We all know that plastic waste is filling up the oceans. But exactly why is this handy, cheap and easily moldable material so bad for the natural world? How are different plastics created and what real life dangers do they pose for wildlife, the environment and our society? What are microplastics anyway? More to the point, what can we do about them?
These are just some of the thorny questions that the Ocean Plastics Curriculum aims to teach its students about. The recently launched Ocean Plastics Curriculum, run by the EPIC Academy, takes the format of many MOOCs (massive open online course). It is wholly online and can be signed up for for free any time, from anywhere in the world. The course is completely free, and highly versatile: it's suitable for those aged 14 and up, and is designed for both group and individual learning.
The content is largely geared towards groups and classrooms, encouraging collective reflection on topics covered as well as providing ideas for group activities. This makes it ideal for those teaching classes. However, it's entirely possible to make use of the materials as an individual too, and each module finishes with a short quiz to test learners’ knowledge. While a lot of the material isn't original and is gleaned from other sources – such as videos from media houses including National Geographic and CNBC – it is curated carefully, making the learning process easy and comprehensive. Despite being run by a Canadian organisation, the course is largely US-focused, with much of the material taking a Northern American perspective.
While the interface is sometimes clunky, especially for individual learners who’ll need to fast-forward through the many group activities, the structure itself is straightforward and laid out neatly. Every lesson takes between 1 and 2 hours, amounting to 10-20 hours altogether. The material is available in English, French and Spanish. What's striking about this course is its interdisciplinary nature: it explores not only the scientific and technical background of plastics, but also the political and economic complexities involved – for example, by examining the shifting trade relationship of world superpowers China and the US with regards to recycling.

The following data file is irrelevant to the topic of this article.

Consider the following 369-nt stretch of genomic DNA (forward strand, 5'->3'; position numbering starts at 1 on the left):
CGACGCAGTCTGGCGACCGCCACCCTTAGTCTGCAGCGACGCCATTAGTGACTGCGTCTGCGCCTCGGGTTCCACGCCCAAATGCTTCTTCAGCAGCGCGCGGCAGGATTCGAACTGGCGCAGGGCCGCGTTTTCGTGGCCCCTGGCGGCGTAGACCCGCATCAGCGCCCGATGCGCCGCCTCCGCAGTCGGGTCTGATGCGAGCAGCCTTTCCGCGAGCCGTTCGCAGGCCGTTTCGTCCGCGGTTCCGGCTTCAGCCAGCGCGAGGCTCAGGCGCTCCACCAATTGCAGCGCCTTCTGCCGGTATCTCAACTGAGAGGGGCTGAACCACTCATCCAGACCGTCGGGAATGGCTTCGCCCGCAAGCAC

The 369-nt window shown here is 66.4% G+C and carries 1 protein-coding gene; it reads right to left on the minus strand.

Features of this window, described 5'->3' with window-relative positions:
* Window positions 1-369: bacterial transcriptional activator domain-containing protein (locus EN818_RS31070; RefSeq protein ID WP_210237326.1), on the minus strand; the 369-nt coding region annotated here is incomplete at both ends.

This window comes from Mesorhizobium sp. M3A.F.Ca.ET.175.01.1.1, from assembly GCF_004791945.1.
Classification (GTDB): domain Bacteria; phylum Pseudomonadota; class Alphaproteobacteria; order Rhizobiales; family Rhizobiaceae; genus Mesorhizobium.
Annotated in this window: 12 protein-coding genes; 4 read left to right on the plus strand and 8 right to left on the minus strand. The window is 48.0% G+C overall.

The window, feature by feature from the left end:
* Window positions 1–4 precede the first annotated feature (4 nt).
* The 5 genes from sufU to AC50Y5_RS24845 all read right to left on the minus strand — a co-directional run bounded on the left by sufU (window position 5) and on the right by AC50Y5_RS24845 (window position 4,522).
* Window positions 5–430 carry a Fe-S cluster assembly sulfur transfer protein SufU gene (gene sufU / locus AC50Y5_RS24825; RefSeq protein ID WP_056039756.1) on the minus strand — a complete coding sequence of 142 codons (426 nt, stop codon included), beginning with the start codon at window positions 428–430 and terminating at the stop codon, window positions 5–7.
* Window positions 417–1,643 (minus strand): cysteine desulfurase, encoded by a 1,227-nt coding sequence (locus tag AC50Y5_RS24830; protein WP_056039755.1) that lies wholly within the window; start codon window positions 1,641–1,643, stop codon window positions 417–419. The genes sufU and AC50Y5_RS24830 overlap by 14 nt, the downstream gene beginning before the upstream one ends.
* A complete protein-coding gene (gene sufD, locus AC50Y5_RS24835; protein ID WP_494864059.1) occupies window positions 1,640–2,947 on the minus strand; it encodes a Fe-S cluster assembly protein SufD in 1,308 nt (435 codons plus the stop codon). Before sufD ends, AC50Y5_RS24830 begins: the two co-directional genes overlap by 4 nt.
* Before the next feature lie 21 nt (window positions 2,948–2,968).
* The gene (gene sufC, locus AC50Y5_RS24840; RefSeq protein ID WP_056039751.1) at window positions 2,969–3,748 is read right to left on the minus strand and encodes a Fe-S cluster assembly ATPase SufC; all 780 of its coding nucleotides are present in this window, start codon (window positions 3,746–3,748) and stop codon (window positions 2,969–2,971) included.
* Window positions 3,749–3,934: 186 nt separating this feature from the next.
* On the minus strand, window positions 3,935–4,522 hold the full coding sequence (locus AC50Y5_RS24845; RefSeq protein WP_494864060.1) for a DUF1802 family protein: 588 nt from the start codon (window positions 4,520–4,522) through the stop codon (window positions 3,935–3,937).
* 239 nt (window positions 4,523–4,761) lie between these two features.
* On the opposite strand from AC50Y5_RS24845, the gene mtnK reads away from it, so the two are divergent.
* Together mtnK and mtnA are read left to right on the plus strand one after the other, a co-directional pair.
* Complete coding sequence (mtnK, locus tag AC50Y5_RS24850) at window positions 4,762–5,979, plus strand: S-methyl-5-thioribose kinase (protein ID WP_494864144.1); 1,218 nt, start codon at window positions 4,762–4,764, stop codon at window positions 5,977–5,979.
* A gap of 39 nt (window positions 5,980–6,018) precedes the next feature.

The course kicks off with an overview of plastics, how and why they're created, and merges scientific background with the political and economic forces at play. The second part of the course offers a distinctly practical emphasis, encouraging students to learn about hands-on advocacy and community engagement. There's a good balance overall, between individual responsibility and systemic, collective action on tackling the issue - while the course encourages individuals to take action to reduce their own plastic consumption, they also make it clear that it's the big institutions that have a huge part to play in the problem, also encouraging people to lobby for policy changes in government, local manufacturers, companies. Online certificates are awarded to those who complete each of the two parts. Each comes with a unique QR code, which links to details about the student’s achievement.
The course is part of the EPIC Academy, a solution-based platform to combat plastic pollution, which is designed and developed by a Canadian NGO called Ocean Legacy. One point of note is that the organisation mentions they are collaborating with Nestlé Global Waters to develop their current international plastic management strategy. Apart from parent company Nestlé's appalling environmental and human rights record, Nestlé Global Waters itself has a chequered reputation, largely due to its commodification of many natural water supplies (which the company then sells en masse in plastic bottles). The links between EPIC Academy and Nestlé aren't clear from their website alone, and EPIC Academy did not respond for comment on the precise nature of their relationship with Nestlé Global Waters.
You can enroll for the Ocean Plastics Educational Curriculum right here.